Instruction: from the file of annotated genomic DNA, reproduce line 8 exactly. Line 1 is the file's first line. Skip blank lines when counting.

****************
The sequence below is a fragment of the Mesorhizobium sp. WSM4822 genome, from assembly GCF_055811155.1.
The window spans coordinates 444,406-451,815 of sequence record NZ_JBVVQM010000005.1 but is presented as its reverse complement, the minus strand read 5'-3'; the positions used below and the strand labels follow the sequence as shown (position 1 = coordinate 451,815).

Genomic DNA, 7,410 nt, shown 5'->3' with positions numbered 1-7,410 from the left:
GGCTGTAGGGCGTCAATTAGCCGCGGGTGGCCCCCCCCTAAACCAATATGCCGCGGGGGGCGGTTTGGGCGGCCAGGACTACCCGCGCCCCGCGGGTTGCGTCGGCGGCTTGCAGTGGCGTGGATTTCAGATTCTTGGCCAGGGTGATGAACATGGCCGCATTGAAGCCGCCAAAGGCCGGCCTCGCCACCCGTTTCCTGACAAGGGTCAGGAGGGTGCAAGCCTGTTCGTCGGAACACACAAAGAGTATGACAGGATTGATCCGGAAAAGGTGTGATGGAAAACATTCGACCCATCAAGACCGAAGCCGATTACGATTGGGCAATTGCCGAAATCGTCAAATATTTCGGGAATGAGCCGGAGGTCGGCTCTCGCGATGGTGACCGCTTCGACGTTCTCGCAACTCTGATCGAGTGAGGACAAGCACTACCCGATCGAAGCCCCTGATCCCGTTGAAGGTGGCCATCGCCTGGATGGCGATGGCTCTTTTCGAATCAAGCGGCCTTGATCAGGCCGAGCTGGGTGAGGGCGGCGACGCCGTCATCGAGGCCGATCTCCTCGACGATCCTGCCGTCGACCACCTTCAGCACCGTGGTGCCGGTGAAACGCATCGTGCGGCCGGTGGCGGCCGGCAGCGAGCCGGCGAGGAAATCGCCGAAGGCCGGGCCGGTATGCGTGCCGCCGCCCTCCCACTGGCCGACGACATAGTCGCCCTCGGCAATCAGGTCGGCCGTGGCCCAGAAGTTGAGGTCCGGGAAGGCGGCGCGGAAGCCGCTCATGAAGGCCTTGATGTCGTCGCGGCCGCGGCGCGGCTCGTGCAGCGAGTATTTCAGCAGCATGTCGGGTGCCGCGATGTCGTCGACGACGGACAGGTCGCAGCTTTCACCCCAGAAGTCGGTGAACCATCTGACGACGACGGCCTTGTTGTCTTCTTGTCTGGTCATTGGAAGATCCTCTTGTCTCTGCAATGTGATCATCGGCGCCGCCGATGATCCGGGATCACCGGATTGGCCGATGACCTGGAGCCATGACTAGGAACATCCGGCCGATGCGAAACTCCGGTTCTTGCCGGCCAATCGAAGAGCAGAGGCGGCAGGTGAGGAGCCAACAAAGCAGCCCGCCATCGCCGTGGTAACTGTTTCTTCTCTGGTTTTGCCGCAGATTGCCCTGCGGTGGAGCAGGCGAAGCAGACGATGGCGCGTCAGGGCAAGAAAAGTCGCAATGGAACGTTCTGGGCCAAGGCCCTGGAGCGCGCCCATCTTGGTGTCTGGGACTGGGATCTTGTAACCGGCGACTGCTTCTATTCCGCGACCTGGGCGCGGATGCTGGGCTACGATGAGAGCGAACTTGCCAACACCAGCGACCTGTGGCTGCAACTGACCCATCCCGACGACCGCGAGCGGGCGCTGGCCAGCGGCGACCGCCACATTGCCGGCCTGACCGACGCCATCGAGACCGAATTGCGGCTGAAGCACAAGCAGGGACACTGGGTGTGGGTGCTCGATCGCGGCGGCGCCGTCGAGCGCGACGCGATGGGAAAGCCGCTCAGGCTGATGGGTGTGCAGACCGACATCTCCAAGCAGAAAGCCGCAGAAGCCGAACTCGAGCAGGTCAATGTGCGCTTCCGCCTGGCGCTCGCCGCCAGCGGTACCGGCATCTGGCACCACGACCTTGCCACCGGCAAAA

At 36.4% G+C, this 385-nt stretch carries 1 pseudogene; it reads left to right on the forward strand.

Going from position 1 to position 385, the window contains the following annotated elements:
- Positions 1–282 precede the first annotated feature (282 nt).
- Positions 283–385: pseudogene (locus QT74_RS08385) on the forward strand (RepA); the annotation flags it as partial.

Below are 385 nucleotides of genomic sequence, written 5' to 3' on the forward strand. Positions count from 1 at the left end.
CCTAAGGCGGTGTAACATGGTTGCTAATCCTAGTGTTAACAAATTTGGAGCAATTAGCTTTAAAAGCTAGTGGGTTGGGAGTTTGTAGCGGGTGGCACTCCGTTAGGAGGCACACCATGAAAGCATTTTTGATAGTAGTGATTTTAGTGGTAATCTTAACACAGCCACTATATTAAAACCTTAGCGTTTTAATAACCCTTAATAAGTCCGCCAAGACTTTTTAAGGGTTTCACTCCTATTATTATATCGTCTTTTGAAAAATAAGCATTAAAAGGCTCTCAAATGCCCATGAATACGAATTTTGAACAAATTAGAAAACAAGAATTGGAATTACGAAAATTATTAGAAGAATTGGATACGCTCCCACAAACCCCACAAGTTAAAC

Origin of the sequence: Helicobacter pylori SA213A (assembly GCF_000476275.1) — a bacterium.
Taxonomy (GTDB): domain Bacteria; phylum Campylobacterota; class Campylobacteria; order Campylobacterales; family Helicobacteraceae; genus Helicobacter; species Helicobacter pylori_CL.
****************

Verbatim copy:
- Positions 283–385: pseudogene (locus QT74_RS08385) on the forward strand (RepA); the annotation flags it as partial.